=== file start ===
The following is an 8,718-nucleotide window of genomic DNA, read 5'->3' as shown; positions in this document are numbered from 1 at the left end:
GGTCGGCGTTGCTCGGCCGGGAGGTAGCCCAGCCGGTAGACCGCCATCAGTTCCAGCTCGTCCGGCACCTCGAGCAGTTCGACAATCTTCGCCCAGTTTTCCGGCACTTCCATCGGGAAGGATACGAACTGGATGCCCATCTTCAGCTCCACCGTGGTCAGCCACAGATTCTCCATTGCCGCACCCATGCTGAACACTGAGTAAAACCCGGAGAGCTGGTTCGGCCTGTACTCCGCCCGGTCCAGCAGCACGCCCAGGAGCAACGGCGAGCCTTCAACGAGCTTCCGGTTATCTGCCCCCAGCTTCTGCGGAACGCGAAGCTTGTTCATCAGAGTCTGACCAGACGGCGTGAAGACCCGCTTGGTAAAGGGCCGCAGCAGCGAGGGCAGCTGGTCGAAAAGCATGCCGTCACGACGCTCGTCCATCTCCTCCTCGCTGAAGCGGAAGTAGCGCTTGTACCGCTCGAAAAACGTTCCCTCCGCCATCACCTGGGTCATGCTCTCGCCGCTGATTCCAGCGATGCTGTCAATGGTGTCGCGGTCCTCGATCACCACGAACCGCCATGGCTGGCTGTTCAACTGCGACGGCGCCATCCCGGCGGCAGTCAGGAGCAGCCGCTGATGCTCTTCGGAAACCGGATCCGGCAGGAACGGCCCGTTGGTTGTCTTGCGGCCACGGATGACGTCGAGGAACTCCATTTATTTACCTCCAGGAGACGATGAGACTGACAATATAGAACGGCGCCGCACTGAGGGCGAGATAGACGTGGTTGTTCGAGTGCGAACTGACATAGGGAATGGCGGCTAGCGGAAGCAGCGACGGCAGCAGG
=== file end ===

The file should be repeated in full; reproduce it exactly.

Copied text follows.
The following is an 8,718-nucleotide window of genomic DNA, read 5'->3' as shown; positions in this document are numbered from 1 at the left end:
GGTCGGCGTTGCTCGGCCGGGAGGTAGCCCAGCCGGTAGACCGCCATCAGTTCCAGCTCGTCCGGCACCTCGAGCAGTTCGACAATCTTCGCCCAGTTTTCCGGCACTTCCATCGGGAAGGATACGAACTGGATGCCCATCTTCAGCTCCACCGTGGTCAGCCACAGATTCTCCATTGCCGCACCCATGCTGAACACTGAGTAAAACCCGGAGAGCTGGTTCGGCCTGTACTCCGCCCGGTCCAGCAGCACGCCCAGGAGCAACGGCGAGCCTTCAACGAGCTTCCGGTTATCTGCCCCCAGCTTCTGCGGAACGCGAAGCTTGTTCATCAGAGTCTGACCAGACGGCGTGAAGACCCGCTTGGTAAAGGGCCGCAGCAGCGAGGGCAGCTGGTCGAAAAGCATGCCGTCACGACGCTCGTCCATCTCCTCCTCGCTGAAGCGGAAGTAGCGCTTGTACCGCTCGAAAAACGTTCCCTCCGCCATCACCTGGGTCATGCTCTCGCCGCTGATTCCAGCGATGCTGTCAATGGTGTCGCGGTCCTCGATCACCACGAACCGCCATGGCTGGCTGTTCAACTGCGACGGCGCCATCCCGGCGGCAGTCAGGAGCAGCCGCTGATGCTCTTCGGAAACCGGATCCGGCAGGAACGGCCCGTTGGTTGTCTTGCGGCCACGGATGACGTCGAGGAACTCCATTTATTTACCTCCAGGAGACGATGAGACTGACAATATAGAACGGCGCCGCACTGAGGGCGAGATAGACGTGGTTGTTCGAGTGCGAACTGACATAGGGAATGGCGGCTAGCGGAAGCAGCGACGGCAGCAGG